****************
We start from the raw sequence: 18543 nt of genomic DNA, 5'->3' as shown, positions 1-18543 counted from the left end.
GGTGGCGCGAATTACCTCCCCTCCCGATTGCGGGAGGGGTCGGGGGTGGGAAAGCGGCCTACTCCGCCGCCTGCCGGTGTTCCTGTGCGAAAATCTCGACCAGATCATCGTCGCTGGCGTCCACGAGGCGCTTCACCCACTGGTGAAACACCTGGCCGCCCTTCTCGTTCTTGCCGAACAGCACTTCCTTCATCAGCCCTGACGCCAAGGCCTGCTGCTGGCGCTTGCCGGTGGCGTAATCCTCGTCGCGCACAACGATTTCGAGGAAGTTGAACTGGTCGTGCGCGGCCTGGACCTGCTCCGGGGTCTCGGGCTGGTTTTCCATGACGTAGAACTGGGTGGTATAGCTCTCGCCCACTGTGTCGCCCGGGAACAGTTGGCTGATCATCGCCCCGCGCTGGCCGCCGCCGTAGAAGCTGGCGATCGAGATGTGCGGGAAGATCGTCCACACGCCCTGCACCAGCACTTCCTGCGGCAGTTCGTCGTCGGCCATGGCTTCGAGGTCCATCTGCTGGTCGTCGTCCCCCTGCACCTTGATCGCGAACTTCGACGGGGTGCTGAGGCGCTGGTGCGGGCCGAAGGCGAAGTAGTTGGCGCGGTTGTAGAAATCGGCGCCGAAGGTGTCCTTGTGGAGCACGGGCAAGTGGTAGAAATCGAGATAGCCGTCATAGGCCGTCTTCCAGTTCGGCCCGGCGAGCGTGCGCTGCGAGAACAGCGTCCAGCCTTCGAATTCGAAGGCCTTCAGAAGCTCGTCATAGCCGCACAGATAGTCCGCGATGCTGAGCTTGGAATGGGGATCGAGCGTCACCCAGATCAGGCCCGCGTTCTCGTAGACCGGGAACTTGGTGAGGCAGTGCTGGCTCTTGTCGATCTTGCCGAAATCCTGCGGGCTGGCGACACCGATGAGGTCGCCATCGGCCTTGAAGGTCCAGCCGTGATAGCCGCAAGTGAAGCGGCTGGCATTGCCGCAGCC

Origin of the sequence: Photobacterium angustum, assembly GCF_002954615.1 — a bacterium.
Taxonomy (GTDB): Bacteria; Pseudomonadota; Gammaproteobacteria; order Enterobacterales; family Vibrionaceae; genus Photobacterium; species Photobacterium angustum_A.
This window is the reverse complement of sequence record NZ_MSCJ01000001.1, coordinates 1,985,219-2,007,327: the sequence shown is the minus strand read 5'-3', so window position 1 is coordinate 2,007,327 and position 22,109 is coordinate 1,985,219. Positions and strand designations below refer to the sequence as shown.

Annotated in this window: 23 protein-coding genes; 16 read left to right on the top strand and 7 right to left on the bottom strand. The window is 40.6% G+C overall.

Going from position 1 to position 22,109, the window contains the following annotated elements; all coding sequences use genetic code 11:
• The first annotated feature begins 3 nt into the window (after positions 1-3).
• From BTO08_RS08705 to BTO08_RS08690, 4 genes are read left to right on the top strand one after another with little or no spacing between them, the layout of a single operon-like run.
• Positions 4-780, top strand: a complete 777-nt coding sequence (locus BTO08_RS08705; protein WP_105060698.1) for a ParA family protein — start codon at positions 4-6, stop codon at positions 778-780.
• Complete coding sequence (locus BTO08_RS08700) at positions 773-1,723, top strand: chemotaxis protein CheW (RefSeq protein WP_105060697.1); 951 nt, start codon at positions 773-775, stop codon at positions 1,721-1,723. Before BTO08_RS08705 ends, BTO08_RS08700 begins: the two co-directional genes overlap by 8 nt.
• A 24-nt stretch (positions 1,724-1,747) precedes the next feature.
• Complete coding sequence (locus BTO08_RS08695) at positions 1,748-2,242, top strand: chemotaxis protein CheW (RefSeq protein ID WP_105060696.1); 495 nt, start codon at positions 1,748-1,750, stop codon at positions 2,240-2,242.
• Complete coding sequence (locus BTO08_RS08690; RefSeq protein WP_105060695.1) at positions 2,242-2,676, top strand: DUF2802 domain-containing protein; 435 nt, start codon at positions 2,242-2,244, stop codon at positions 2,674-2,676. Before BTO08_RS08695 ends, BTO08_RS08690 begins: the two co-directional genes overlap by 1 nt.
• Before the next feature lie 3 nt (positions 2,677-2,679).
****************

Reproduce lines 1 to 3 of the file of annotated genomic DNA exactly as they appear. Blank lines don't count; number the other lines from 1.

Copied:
We start from the raw sequence: 18543 nt of genomic DNA, 5'->3' as shown, positions 1-18543 counted from the left end.
GGTGGCGCGAATTACCTCCCCTCCCGATTGCGGGAGGGGTCGGGGGTGGGAAAGCGGCCTACTCCGCCGCCTGCCGGTGTTCCTGTGCGAAAATCTCGACCAGATCATCGTCGCTGGCGTCCACGAGGCGCTTCACCCACTGGTGAAACACCTGGCCGCCCTTCTCGTTCTTGCCGAACAGCACTTCCTTCATCAGCCCTGACGCCAAGGCCTGCTGCTGGCGCTTGCCGGTGGCGTAATCCTCGTCGCGCACAACGATTTCGAGGAAGTTGAACTGGTCGTGCGCGGCCTGGACCTGCTCCGGGGTCTCGGGCTGGTTTTCCATGACGTAGAACTGGGTGGTATAGCTCTCGCCCACTGTGTCGCCCGGGAACAGTTGGCTGATCATCGCCCCGCGCTGGCCGCCGCCGTAGAAGCTGGCGATCGAGATGTGCGGGAAGATCGTCCACACGCCCTGCACCAGCACTTCCTGCGGCAGTTCGTCGTCGGCCATGGCTTCGAGGTCCATCTGCTGGTCGTCGTCCCCCTGCACCTTGATCGCGAACTTCGACGGGGTGCTGAGGCGCTGGTGCGGGCCGAAGGCGAAGTAGTTGGCGCGGTTGTAGAAATCGGCGCCGAAGGTGTCCTTGTGGAGCACGGGCAAGTGGTAGAAATCGAGATAGCCGTCATAGGCCGTCTTCCAGTTCGGCCCGGCGAGCGTGCGCTGCGAGAACAGCGTCCAGCCTTCGAATTCGAAGGCCTTCAGAAGCTCGTCATAGCCGCACAGATAGTCCGCGATGCTGAGCTTGGAATGGGGATCGAGCGTCACCCAGATCAGGCCCGCGTTCTCGTAGACCGGGAACTTGGTGAGGCAGTGCTGGCTCTTGTCGATCTTGCCGAAATCCTGCGGGCTGGCGACACCGATGAGGTCGCCATCGGCCTTGAAGGTCCAGCCGTGATAGCCGCAAGTGAAGCGGCTGGCATTGCCGCAGCC

Origin of the sequence: Photobacterium angustum, assembly GCF_002954615.1 — a bacterium.